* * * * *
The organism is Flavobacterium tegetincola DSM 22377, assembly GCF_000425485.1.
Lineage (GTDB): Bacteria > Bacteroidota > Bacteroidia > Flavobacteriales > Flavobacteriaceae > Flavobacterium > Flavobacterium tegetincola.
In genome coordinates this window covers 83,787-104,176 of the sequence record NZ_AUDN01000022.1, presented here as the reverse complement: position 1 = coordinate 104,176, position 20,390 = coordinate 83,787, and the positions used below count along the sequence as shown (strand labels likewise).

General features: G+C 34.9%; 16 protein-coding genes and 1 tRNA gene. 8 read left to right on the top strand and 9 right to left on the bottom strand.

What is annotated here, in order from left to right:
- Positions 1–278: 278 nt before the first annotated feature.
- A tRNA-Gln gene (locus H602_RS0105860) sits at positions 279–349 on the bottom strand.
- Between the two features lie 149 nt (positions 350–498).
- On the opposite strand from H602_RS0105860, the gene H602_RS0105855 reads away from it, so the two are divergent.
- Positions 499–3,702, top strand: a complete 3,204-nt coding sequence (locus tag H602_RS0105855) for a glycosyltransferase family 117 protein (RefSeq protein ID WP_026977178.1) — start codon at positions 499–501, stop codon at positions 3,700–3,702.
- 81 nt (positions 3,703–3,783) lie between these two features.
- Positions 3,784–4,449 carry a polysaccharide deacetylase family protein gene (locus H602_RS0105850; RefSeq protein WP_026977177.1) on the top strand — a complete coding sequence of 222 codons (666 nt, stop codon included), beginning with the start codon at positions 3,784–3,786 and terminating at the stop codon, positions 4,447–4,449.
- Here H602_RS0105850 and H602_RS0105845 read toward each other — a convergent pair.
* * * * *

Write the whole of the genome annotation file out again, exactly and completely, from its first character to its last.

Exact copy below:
The organism is Flavobacterium tegetincola DSM 22377, assembly GCF_000425485.1.
Lineage (GTDB): Bacteria > Bacteroidota > Bacteroidia > Flavobacteriales > Flavobacteriaceae > Flavobacterium > Flavobacterium tegetincola.
In genome coordinates this window covers 83,787-104,176 of the sequence record NZ_AUDN01000022.1, presented here as the reverse complement: position 1 = coordinate 104,176, position 20,390 = coordinate 83,787, and the positions used below count along the sequence as shown (strand labels likewise).

General features: G+C 34.9%; 16 protein-coding genes and 1 tRNA gene. 8 read left to right on the top strand and 9 right to left on the bottom strand.

What is annotated here, in order from left to right:
- Positions 1–278: 278 nt before the first annotated feature.
- A tRNA-Gln gene (locus H602_RS0105860) sits at positions 279–349 on the bottom strand.
- Between the two features lie 149 nt (positions 350–498).
- On the opposite strand from H602_RS0105860, the gene H602_RS0105855 reads away from it, so the two are divergent.
- Positions 499–3,702, top strand: a complete 3,204-nt coding sequence (locus tag H602_RS0105855) for a glycosyltransferase family 117 protein (RefSeq protein ID WP_026977178.1) — start codon at positions 499–501, stop codon at positions 3,700–3,702.
- 81 nt (positions 3,703–3,783) lie between these two features.
- Positions 3,784–4,449 carry a polysaccharide deacetylase family protein gene (locus H602_RS0105850; RefSeq protein WP_026977177.1) on the top strand — a complete coding sequence of 222 codons (666 nt, stop codon included), beginning with the start codon at positions 3,784–3,786 and terminating at the stop codon, positions 4,447–4,449.
- Here H602_RS0105850 and H602_RS0105845 read toward each other — a convergent pair.